|Photo from Bite-JAPAN|
On this night, it is said that two deities meet in the Heavens. Altair and Vega, as they are known by Western names, which are called 'Orihime-boshi' and 'Kengyuu-boshi'.
Tanabata was brought over from China during the Heian era, but wasn't incredibly popular until almost 1,000 years later, in the Edo era (1603). Once, Obon and Tanabata were only a week apart, and still are in some regions, so celebrations would get mixed the entire week. There were once two other festivals that mixed and became a part of today's Tanabata. It's celebrated differently depending on where you live because (as with most Japanese festivals) local religions or beliefs mixed in with the adapted holiday. For the most part, it is a day for airing out wishes! Traditionally, women wished to sew and weave better, since most fabric was made by the families who wore it. Men wished for better academic skills, or for other useful skills. Wishes today are written on slips of paper and hung on special bamboo poles; before, they were attached to trees.
The story is a romantic one, and also one of heartbreak.
The Sky God Tentei had a beautiful daughter, Orihime, who was a skilled weaver and made some of the finest fabrics in all of Heaven. Daily, unendingly, she wove this beautiful fabric by the side of the Amanogawa (Amano River). But, as in love as she was with her work, she was very lonely and wished for a companion. Her father, seeing her distress, arranged for her to meet Kengyuu the cow herder. They were a good match- so good in fact, that as deeply as they fell in love with each other and forgot the rest of the world. Cows roamed all over the universe, and the shortage of cloth quickly became an issue in the Heavens. Problems mounted for everyone the longer they were together. Furious, Tentei separated them, but it didn't help- Orihime became so depressed, she couldn't work again. Only with the promise of being able to meet each other every year would either be able to go on. Now, every year, Orihime and Kengyuu are allowed to see each other during the seventh month before parting ways again.
Of course, there are other stories, but this is probably the most famous one.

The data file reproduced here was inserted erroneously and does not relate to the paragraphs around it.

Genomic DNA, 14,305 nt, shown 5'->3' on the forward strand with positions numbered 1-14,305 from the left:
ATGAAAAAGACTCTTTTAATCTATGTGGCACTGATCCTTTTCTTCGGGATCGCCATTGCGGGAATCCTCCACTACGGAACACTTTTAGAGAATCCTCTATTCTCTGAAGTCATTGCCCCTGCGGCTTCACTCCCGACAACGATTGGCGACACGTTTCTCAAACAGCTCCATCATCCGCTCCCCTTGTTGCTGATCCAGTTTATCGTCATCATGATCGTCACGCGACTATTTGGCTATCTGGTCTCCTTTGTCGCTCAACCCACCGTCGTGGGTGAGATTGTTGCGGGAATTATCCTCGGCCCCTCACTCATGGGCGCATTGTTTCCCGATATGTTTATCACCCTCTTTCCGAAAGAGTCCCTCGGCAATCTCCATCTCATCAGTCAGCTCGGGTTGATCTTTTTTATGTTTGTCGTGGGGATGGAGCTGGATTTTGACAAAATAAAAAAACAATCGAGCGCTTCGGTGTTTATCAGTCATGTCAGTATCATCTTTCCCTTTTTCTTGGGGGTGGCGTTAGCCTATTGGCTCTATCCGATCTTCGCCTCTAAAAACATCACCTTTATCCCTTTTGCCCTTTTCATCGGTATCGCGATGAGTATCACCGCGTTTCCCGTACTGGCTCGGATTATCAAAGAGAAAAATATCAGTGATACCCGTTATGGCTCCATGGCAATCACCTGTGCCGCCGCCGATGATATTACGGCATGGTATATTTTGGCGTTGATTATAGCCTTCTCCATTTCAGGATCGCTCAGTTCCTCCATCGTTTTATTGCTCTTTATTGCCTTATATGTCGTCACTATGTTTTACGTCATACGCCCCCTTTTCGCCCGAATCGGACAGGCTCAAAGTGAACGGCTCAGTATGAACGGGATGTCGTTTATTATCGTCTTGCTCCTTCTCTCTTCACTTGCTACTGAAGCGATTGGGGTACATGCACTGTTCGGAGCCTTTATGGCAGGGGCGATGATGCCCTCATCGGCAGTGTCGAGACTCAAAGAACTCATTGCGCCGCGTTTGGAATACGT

Another version is that a goddess named Tanabata came to Earth for a visit, but she lost one of her kimono somehow. A farmer named Mikeran found it and took it. When she returned to ask about it, he lied to her and said he had never seen it. He was such a charming person however that she fell in love with him. But later, Tanabata saw the fabric from her kimono drying. When she approached him about it, he finally admitted to his deception. The Goddess, being merciful, made him swear to weave her 1,000 pairs of sandals and plant them under a bamboo tree. Some say he was able to, but only planted 999 of them, causing him to fall short, but was allowed to see her only once a year. Some say he couldn't do it in his lifetime, and as a consolation, could meet her yearly in Heaven. Every version of this story is a little different.
Today, probably one of the oldest and most famous Tanabata festivals is in Sendai, which goes all the way back to the Edo era. One in Hiratsuka is also very popular. Big processions of paper lanterns, trees of wishes, and paper representations of wishes such as gold coin pieces or symbols of a good fishing year are made and marched throughout town. Shinto priestesses who still know how to weave may make a small piece of fabric by a river while meditating in honor of Orihime. Women go around in fashionable yukata, and men tend to wear very casual clothes or yukata or happi coats. All in all, Tanabata is usually not only celebrated for one night, but for a few nights, so there is lots of fun to be had! Hopefully, it will not rain during the Festival this year. It is said that bad weather could cause Orihime and Kengyuu not to meet. However, really, all that paper out in the streets getting wet- eek! So, hopefully, the rain can hold on for a few days!
If you want to know more, perhaps one of the most complete, interesting articles I've read is from this site. I highly recommend exploring it! You can even find out where some festivals are held locally in Japan, so if you are visiting, you can plan for upcoming holidays during your vacation!